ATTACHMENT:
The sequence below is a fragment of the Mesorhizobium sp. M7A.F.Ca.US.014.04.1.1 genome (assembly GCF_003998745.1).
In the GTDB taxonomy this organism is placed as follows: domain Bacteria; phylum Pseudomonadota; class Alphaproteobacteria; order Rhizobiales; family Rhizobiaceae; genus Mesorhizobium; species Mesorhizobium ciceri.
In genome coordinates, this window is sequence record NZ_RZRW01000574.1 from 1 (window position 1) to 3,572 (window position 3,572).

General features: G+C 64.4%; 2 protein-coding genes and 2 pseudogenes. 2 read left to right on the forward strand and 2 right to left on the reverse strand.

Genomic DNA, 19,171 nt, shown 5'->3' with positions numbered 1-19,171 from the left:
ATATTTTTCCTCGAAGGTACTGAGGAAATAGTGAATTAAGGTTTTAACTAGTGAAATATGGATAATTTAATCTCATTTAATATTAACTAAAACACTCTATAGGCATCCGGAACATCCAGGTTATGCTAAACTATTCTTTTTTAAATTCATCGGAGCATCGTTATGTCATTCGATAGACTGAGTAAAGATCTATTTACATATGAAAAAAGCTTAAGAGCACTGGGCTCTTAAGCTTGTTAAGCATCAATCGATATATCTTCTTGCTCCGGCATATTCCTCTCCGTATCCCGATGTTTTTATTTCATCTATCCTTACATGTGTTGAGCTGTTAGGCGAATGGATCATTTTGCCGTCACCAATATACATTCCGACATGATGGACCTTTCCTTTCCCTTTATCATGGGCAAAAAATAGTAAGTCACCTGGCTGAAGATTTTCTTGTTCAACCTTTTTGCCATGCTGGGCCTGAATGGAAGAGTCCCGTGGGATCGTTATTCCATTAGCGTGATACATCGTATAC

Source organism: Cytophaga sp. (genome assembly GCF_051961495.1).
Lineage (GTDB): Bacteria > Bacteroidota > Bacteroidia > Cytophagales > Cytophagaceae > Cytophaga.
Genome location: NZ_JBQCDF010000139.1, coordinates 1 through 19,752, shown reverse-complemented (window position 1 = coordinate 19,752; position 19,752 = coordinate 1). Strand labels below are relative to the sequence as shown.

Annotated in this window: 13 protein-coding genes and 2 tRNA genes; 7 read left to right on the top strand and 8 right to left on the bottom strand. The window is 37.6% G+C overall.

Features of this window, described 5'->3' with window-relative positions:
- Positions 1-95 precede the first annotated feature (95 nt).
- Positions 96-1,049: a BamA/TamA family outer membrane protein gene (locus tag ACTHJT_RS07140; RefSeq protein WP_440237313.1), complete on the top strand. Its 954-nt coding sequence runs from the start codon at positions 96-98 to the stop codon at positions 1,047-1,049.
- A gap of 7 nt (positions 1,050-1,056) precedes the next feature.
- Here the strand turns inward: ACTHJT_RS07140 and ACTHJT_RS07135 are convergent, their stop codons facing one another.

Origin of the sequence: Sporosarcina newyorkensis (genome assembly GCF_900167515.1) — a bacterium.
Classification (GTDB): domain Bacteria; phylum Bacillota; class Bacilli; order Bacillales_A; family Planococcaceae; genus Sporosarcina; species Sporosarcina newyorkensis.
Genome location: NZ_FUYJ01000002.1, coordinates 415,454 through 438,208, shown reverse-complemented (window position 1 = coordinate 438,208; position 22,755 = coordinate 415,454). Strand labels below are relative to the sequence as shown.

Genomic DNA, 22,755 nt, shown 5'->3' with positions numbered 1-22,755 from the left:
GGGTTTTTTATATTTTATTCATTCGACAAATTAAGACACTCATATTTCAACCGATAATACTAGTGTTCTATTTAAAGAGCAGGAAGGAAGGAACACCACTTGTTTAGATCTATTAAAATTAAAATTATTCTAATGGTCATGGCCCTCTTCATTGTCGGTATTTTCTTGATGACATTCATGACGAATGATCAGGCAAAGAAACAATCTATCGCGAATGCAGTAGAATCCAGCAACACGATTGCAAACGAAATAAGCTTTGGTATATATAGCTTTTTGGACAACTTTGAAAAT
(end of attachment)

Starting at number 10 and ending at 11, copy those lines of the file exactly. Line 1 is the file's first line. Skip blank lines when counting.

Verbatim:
Annotated in this window: 13 protein-coding genes and 2 tRNA genes; 7 read left to right on the top strand and 8 right to left on the bottom strand. The window is 37.6% G+C overall.

Features of this window, described 5'->3' with window-relative positions: